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Written by Carole Chang, MSc, RD, Public Health Dietitian

What’s fibre got to do with my heart?

14/02/2017 9:37:46 AM | 0 comments |
You may have heard that fibre can help keep you regular and even prevent certain cancers, but did you know that fibre can also keep your heart healthy? Fibre helps to keep your good and bad cholesterols at healthy levels which can lower your risk of heart disease.

The scoop on fibre

There are two main types of fibre. Soluble fibre is “heart friendly” and can help lower blood cholesterol. Soluble fibre is found in fruits (e.g. apples and oranges), vegetables (e.g. carrots and eggplant), oat bran, oatmeal, barley, psyllium and legumes (e.g. chick peas, kidney beans and lentils). Soluble fibre can act as a sponge to soak up cholesterol before it can be absorbed into the blood, passing it out of the body as waste. Without these sponges, cholesterol can build up and block the blood flow, resulting in a stroke or heart attack. The second type of fibre, insoluble fibre, is “bowel friendly" – it helps to keep us regular. This type of fibre is found in wheat bran, whole grain bread, corn bran, flax seeds, as well as vegetables and fruit.

Get your fibre from food

It is important to get your daily quotient of 25 to 38 grams of fibre from food sources. High fibre foods can supply more fibre, vitamins and minerals than fibre pills or powders. In fact, too much fibre from pills and powders can block some minerals from getting to your body. Here are some tips on how to increase your fibre intake from food sources:
 

Vegetables and fruit 

  • Fill half of your plate with vegetables and fruit at every meal.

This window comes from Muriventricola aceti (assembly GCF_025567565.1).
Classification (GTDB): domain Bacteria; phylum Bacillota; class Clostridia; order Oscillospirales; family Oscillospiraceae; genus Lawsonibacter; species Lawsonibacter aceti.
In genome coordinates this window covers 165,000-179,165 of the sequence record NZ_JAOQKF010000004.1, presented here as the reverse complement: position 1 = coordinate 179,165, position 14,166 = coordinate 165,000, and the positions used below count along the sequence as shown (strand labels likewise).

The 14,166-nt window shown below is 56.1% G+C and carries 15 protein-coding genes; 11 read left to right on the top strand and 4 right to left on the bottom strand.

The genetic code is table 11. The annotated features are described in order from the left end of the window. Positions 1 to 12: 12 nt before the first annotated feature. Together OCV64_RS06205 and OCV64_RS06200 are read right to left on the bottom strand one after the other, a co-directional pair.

• Leave the skin on the vegetables and fruit when possible (e.g. potatoes, apples). 
  • Choose whole vegetables and fruit more often than juice. 
  • Choose high fibre vegetables such as Brussel sprouts, sweet potatoes, asparagus, canned pumpkin and broccoli. 
  • Choose high fibre fruits such as berries, oranges, apples, kiwi, prunes and pears. 

Grain products

  • Breakfast cereals with oats can help lower cholesterol. Start your day with a high fibre cereal that packs four grams of fibre in every serving. 
  • Choose whole grain breads that contain at least two grams of fibre in every slice. 
  • Replace white rice, bread, and pasta with brown rice and whole-grain products. 
  • Read nutrition labels. Choose products made with whole grain flour. Descriptions such as “multigrain,” “stone-ground” or “whole wheat” do not necessarily mean that the product is whole grain. 

Plant proteins

  • Choose high fibre plant protein such as black beans, lima beans, navy beans, pinto beans, dried peas and lentils. 
  • Boost the fibre power of your chili with chickpeas or kidney beans. 
  • Add lentils or cooked beans to soups, casseroles, or salads.
  • Try hummus or baked beans in a can as a quick meal. 

Keep your cholesterol in check

Enjoy a variety of foods high in fibre. Other ways to keep your cholesterol level in check include eating foods lower in saturated and trans fats and increasing your physical activity. Talk to your health care provider about getting your blood cholesterol tested if you are a man over the age of 40 or a woman over the age of 50. 
 
Learn more heart healthy eating tips or call HealthLink BC at 8-1-1 to speak directly to a registered dietitian.
 

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